Resolutions are changed through amendments. An amendment is a written statement that adds, deletes or revises an operative clause in a draft resolution. The amendment process is used to strengthen consensus on a resolution by allowing delegates to change certain sections.
1. Writing an amendment:
Imagine that the following clause has been submitted in a resolution, but you disagree with it and want to make a change:
Recommends all Member States to set the age at 5 years old for children to begin primary school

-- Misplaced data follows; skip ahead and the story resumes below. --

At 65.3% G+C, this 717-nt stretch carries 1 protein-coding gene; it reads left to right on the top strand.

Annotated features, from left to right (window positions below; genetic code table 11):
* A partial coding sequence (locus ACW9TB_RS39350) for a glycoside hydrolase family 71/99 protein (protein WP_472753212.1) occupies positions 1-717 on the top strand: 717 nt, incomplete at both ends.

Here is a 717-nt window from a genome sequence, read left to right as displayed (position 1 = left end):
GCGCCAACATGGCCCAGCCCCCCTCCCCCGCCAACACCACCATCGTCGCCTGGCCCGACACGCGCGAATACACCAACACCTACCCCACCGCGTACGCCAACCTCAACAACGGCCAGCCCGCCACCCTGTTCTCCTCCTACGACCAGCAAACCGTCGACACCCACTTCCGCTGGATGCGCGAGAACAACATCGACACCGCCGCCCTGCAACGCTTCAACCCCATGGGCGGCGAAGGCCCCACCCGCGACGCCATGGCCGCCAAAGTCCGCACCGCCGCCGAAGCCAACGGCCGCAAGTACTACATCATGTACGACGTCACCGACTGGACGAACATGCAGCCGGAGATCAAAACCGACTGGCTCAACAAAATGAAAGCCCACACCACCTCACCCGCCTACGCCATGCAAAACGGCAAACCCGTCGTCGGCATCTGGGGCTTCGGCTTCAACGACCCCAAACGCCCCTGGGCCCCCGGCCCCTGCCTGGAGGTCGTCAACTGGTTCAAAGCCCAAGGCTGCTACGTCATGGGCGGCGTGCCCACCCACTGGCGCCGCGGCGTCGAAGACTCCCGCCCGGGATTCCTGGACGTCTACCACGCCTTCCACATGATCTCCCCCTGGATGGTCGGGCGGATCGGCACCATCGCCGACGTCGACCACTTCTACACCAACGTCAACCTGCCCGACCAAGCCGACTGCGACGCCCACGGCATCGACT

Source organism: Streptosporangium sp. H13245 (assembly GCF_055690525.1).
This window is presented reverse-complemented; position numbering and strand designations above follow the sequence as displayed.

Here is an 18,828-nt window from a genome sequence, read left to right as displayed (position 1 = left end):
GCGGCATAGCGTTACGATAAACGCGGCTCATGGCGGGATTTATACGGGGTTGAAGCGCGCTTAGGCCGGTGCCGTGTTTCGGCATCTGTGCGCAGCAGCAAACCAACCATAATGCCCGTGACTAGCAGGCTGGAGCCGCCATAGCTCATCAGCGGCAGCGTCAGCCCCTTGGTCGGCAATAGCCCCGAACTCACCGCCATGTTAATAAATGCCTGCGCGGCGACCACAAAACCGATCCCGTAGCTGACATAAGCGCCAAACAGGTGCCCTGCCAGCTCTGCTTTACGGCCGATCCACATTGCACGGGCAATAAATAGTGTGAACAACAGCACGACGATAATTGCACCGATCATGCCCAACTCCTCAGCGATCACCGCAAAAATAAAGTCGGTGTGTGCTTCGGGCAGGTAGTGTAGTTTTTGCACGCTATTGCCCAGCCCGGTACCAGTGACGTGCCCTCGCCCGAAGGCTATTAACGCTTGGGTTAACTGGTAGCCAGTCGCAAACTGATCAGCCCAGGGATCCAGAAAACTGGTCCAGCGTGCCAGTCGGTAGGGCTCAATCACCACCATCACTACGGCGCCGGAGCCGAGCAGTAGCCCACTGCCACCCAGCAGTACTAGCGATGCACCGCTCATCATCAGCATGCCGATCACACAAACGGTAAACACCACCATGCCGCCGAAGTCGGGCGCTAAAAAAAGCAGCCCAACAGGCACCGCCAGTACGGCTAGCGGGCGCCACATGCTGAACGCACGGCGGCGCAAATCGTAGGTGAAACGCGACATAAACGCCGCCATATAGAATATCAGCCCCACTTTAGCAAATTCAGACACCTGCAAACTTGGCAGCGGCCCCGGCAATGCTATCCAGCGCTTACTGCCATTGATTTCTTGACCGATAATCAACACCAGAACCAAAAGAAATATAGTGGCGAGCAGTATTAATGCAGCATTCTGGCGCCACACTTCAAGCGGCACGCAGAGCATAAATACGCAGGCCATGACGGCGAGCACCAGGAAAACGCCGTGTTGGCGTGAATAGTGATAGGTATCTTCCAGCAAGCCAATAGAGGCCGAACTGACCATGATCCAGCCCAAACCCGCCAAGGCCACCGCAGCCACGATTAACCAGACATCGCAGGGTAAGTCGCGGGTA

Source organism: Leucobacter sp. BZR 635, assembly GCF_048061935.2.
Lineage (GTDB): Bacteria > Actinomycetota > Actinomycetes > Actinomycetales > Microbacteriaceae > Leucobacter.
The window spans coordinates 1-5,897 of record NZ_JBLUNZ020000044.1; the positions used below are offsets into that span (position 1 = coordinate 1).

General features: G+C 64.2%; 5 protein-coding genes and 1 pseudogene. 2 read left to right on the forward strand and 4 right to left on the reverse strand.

|Amendment Submitted by: Country X |
Replace “5” with “7”
So that the clause would read:
“Recommends all Member States to set the age at 7 years old for children to begin primary school”
2. Submitting an amendment
An amendment should be submitted when the clause is on the floor (while it is being debated). You can submit it by sending a message to the Deputy-Chair.
3. Presenting an amendment
Your Chair will call you to the floor. This is when you must ask if your amendment is in order - when the chair answers this positively and reads out the amendment, you then go on to explain your proposal, for example:
At this point, the Chair will ask you if you are open to points of information (questions). After the points of information, you must yield the floor to the Chair and return to your seat.